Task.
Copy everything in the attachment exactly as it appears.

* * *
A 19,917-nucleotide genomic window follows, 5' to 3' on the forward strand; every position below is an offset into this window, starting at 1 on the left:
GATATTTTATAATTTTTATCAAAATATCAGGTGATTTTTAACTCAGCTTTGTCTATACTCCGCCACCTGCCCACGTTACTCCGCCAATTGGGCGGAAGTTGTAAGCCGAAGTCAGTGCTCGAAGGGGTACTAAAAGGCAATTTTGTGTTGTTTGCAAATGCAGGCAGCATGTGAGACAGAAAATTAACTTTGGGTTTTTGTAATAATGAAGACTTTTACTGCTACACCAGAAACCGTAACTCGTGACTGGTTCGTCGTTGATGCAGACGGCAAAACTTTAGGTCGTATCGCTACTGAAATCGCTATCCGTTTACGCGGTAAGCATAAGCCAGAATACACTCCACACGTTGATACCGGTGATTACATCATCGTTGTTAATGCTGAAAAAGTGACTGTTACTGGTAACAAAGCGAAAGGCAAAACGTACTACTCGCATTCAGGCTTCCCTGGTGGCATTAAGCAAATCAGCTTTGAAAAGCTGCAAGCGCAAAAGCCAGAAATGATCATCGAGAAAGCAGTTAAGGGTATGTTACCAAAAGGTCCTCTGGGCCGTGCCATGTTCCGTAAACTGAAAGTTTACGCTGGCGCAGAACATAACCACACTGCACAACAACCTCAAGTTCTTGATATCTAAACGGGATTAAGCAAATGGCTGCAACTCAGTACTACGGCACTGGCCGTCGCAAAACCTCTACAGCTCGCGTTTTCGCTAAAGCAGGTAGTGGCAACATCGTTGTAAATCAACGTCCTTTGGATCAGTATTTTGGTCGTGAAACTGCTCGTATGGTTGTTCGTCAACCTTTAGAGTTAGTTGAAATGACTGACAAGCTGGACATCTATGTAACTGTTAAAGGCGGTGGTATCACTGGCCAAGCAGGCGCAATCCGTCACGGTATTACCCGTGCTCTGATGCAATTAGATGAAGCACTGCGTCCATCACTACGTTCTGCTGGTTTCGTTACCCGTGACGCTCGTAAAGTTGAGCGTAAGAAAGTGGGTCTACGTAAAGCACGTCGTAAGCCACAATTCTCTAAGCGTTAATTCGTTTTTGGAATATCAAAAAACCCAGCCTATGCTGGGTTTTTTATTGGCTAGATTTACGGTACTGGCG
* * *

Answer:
A 19,917-nucleotide genomic window follows, 5' to 3' on the forward strand; every position below is an offset into this window, starting at 1 on the left:
GATATTTTATAATTTTTATCAAAATATCAGGTGATTTTTAACTCAGCTTTGTCTATACTCCGCCACCTGCCCACGTTACTCCGCCAATTGGGCGGAAGTTGTAAGCCGAAGTCAGTGCTCGAAGGGGTACTAAAAGGCAATTTTGTGTTGTTTGCAAATGCAGGCAGCATGTGAGACAGAAAATTAACTTTGGGTTTTTGTAATAATGAAGACTTTTACTGCTACACCAGAAACCGTAACTCGTGACTGGTTCGTCGTTGATGCAGACGGCAAAACTTTAGGTCGTATCGCTACTGAAATCGCTATCCGTTTACGCGGTAAGCATAAGCCAGAATACACTCCACACGTTGATACCGGTGATTACATCATCGTTGTTAATGCTGAAAAAGTGACTGTTACTGGTAACAAAGCGAAAGGCAAAACGTACTACTCGCATTCAGGCTTCCCTGGTGGCATTAAGCAAATCAGCTTTGAAAAGCTGCAAGCGCAAAAGCCAGAAATGATCATCGAGAAAGCAGTTAAGGGTATGTTACCAAAAGGTCCTCTGGGCCGTGCCATGTTCCGTAAACTGAAAGTTTACGCTGGCGCAGAACATAACCACACTGCACAACAACCTCAAGTTCTTGATATCTAAACGGGATTAAGCAAATGGCTGCAACTCAGTACTACGGCACTGGCCGTCGCAAAACCTCTACAGCTCGCGTTTTCGCTAAAGCAGGTAGTGGCAACATCGTTGTAAATCAACGTCCTTTGGATCAGTATTTTGGTCGTGAAACTGCTCGTATGGTTGTTCGTCAACCTTTAGAGTTAGTTGAAATGACTGACAAGCTGGACATCTATGTAACTGTTAAAGGCGGTGGTATCACTGGCCAAGCAGGCGCAATCCGTCACGGTATTACCCGTGCTCTGATGCAATTAGATGAAGCACTGCGTCCATCACTACGTTCTGCTGGTTTCGTTACCCGTGACGCTCGTAAAGTTGAGCGTAAGAAAGTGGGTCTACGTAAAGCACGTCGTAAGCCACAATTCTCTAAGCGTTAATTCGTTTTTGGAATATCAAAAAACCCAGCCTATGCTGGGTTTTTTATTGGCTAGATTTACGGTACTGGCG